Moreover, the debt involved in achieving the merger has proven crippling for Thomas Cook. It had debts of £1.1bn, which were costing £170m a year to service. In 2018 it recorded a loss of £163m on revenues of £7.4bn.
What is strangest about the Thomas Cook operating strategy is that this debt burden was taken on as part of the process of enlarging the retail footprint of the business just at the time when increasing amounts of travel commerce were moving online. Not only were consumers booking package holidays online rather than in store, but many more were bypassing travel agents altogether through mix-and-match flights and hotel bookings, via specialist websites. Airlines such as easyJet and Ryanair were also encroaching on Thomas Cook’s traditional territory.
Brexit was in a sense the nail in the coffin. Many British consumers were reluctant to travel to European destinations with the lack of clarity over issues such as visas, the European Health Insurance Card (EHIC) and driving licence validity. The loss of EHICs will drive up travel insurance costs – and make European travel in effect impossible for some patients with chronic or acute conditions.The Brexit impact on sterling – down 20% against the euro at one point recently – is perhaps an even more important factor.
Those co-operative societies still running the Co-operative Travel brand say they remain optimistic about the viability of their operations. “Midcounties did not enter into the agreement and has continued to operate the Co-operative Travel brand independently throughout, growing quickly and profitably from 2011 – with turnover rising from £65m to over £400m today, operating 60 high street shops, 160 home-based agents and 80 independent agents as part of the Co-op Consortium,” said a Midcounties spokesman. He added: “Midcounties is not affected by the Thomas Cook failure.”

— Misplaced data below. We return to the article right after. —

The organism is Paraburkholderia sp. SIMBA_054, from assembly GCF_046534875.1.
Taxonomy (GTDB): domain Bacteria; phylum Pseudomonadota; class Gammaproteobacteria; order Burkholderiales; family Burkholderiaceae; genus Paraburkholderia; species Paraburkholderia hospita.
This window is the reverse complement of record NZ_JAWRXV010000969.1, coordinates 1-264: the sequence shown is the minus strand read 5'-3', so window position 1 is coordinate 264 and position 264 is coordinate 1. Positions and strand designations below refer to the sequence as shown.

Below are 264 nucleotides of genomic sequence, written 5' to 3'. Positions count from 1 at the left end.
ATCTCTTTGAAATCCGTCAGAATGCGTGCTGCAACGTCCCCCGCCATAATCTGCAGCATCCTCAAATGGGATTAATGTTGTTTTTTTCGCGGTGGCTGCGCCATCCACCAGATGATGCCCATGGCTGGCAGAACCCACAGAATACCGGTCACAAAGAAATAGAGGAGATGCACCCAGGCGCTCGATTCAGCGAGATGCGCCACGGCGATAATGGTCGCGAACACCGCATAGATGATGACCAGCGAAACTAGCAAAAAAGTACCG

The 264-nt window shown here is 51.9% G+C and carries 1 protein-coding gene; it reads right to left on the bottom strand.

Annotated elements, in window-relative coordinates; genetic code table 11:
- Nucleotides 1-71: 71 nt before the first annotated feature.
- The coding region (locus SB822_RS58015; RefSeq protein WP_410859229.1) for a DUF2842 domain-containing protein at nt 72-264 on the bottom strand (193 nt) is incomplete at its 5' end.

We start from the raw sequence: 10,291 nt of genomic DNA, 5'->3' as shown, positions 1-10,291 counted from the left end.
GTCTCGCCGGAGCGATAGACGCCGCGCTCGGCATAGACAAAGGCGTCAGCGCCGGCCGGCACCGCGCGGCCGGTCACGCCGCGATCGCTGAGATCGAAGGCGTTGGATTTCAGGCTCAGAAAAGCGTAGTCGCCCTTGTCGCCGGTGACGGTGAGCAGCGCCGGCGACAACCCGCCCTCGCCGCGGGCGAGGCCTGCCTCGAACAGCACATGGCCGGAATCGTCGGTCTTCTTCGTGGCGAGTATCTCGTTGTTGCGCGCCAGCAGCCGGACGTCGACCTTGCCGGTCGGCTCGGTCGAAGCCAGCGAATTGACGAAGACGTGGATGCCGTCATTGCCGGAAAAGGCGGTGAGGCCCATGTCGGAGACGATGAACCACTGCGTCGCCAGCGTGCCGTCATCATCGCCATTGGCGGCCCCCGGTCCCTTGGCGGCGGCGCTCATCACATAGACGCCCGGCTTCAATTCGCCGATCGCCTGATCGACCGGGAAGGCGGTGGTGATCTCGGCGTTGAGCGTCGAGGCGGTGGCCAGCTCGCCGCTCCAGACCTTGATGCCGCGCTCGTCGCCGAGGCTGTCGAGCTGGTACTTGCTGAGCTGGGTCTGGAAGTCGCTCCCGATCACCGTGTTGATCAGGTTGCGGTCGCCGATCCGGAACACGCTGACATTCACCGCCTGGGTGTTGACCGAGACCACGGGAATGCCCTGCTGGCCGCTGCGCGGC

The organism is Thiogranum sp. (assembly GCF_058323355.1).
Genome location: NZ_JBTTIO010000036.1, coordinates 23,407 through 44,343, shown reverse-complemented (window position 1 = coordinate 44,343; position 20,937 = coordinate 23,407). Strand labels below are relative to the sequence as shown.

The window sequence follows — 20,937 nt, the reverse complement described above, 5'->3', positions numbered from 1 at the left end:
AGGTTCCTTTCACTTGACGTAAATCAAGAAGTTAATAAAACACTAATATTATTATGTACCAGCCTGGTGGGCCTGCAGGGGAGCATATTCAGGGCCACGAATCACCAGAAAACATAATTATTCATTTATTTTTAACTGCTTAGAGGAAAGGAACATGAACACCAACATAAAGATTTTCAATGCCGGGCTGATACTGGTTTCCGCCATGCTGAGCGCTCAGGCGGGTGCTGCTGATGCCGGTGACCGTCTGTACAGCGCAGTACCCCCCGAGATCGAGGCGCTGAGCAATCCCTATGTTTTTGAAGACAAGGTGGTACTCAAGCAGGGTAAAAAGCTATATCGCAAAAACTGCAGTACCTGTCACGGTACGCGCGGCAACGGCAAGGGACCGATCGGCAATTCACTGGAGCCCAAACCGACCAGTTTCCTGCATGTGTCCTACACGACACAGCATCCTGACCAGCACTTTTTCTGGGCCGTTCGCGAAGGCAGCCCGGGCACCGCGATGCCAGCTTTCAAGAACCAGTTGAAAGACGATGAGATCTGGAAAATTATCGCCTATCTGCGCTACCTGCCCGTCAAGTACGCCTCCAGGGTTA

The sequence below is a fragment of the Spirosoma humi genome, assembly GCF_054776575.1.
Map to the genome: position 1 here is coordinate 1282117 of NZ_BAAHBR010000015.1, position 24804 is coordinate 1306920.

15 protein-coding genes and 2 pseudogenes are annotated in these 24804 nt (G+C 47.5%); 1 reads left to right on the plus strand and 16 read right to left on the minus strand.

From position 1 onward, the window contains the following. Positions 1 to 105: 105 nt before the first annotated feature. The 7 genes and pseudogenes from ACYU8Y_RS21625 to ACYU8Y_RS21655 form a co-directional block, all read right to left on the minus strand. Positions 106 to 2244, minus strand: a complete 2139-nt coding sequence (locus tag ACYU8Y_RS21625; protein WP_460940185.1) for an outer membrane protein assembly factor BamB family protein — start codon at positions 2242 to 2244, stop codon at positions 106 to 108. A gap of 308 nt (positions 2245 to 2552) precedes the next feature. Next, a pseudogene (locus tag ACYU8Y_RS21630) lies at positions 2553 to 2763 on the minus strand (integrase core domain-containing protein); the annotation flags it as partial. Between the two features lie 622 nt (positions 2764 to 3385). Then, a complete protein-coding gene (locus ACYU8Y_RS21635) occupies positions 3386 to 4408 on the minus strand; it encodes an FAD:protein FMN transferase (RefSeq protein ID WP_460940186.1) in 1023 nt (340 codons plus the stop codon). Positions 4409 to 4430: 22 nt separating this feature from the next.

Similarly, Channel Islands Co-op refers to its own travel business – branded as Travelmaker – as “successful”. Carl Winn, head of Travelmaker, said: “We would like to advise all our customers who have booked a Thomas Cook, Manos or Airtours holiday through a local Travelmaker branch that they are protected with ABTA and ATOL bonding. All our in-store travel advisors are happy to guide any customers with outstanding booked holidays through the process of claiming their money back.”
A spokeswoman for Central England Co-operative said: “We have been truly saddened by the news regarding Thomas Cook as we have worked closely with them as part of our travel business for many years. As an independent travel agent our priority has been to ensure that all of our customers currently out in resort get back safely to the UK… We can reassure our customers that their package holiday booked with a Central England Co-operative Travel branch is financially protected under the CAA ATOL scheme.”
The Co-op Group took the decision to extract itself from the travel business when the Group was under the leadership of Peter Marks, who, as part of the joint venture arrangements, became a director of Thomas Cook Group plc in October 2011, stepping down in February 2014.
In 2009, the last year that the Group separately reported trading figures for Co-operative Travel it made a small operating profit of £2.5m, down from £7.9m the year before. In the following year, Travel’s financial performance was reported in the annual report along with other items in a loss on discontinued activities. It looks as if Travel would have itself been on a journey towards a large loss without either major restructuring or else the sale to Thomas Cook. Instead it not only avoided potentially substantial losses, but also actually generated a significant capital sum.